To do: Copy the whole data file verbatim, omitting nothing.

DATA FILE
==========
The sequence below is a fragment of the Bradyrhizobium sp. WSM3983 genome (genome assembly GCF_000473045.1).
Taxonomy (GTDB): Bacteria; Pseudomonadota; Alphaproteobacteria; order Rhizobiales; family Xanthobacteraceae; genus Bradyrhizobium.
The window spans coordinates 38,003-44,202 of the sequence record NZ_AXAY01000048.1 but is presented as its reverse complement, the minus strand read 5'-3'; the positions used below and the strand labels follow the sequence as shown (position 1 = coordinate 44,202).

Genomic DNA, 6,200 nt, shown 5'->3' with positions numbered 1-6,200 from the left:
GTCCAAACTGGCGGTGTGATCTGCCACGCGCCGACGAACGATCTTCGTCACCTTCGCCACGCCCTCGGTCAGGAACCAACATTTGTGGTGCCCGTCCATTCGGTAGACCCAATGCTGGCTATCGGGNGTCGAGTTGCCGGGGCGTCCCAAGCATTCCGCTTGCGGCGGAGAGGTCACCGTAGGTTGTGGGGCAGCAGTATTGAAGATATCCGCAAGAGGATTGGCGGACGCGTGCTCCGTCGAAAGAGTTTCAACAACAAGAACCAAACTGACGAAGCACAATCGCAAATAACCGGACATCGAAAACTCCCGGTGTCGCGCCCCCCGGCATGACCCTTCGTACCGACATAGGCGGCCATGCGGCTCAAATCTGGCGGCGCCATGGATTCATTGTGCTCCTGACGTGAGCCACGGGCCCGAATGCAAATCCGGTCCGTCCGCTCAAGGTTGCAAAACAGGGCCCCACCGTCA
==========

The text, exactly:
The sequence below is a fragment of the Bradyrhizobium sp. WSM3983 genome (genome assembly GCF_000473045.1).
Taxonomy (GTDB): Bacteria; Pseudomonadota; Alphaproteobacteria; order Rhizobiales; family Xanthobacteraceae; genus Bradyrhizobium.
The window spans coordinates 38,003-44,202 of the sequence record NZ_AXAY01000048.1 but is presented as its reverse complement, the minus strand read 5'-3'; the positions used below and the strand labels follow the sequence as shown (position 1 = coordinate 44,202).

Genomic DNA, 6,200 nt, shown 5'->3' with positions numbered 1-6,200 from the left:
GTCCAAACTGGCGGTGTGATCTGCCACGCGCCGACGAACGATCTTCGTCACCTTCGCCACGCCCTCGGTCAGGAACCAACATTTGTGGTGCCCGTCCATTCGGTAGACCCAATGCTGGCTATCGGGNGTCGAGTTGCCGGGGCGTCCCAAGCATTCCGCTTGCGGCGGAGAGGTCACCGTAGGTTGTGGGGCAGCAGTATTGAAGATATCCGCAAGAGGATTGGCGGACGCGTGCTCCGTCGAAAGAGTTTCAACAACAAGAACCAAACTGACGAAGCACAATCGCAAATAACCGGACATCGAAAACTCCCGGTGTCGCGCCCCCCGGCATGACCCTTCGTACCGACATAGGCGGCCATGCGGCTCAAATCTGGCGGCGCCATGGATTCATTGTGCTCCTGACGTGAGCCACGGGCCCGAATGCAAATCCGGTCCGTCCGCTCAAGGTTGCAAAACAGGGCCCCACCGTCA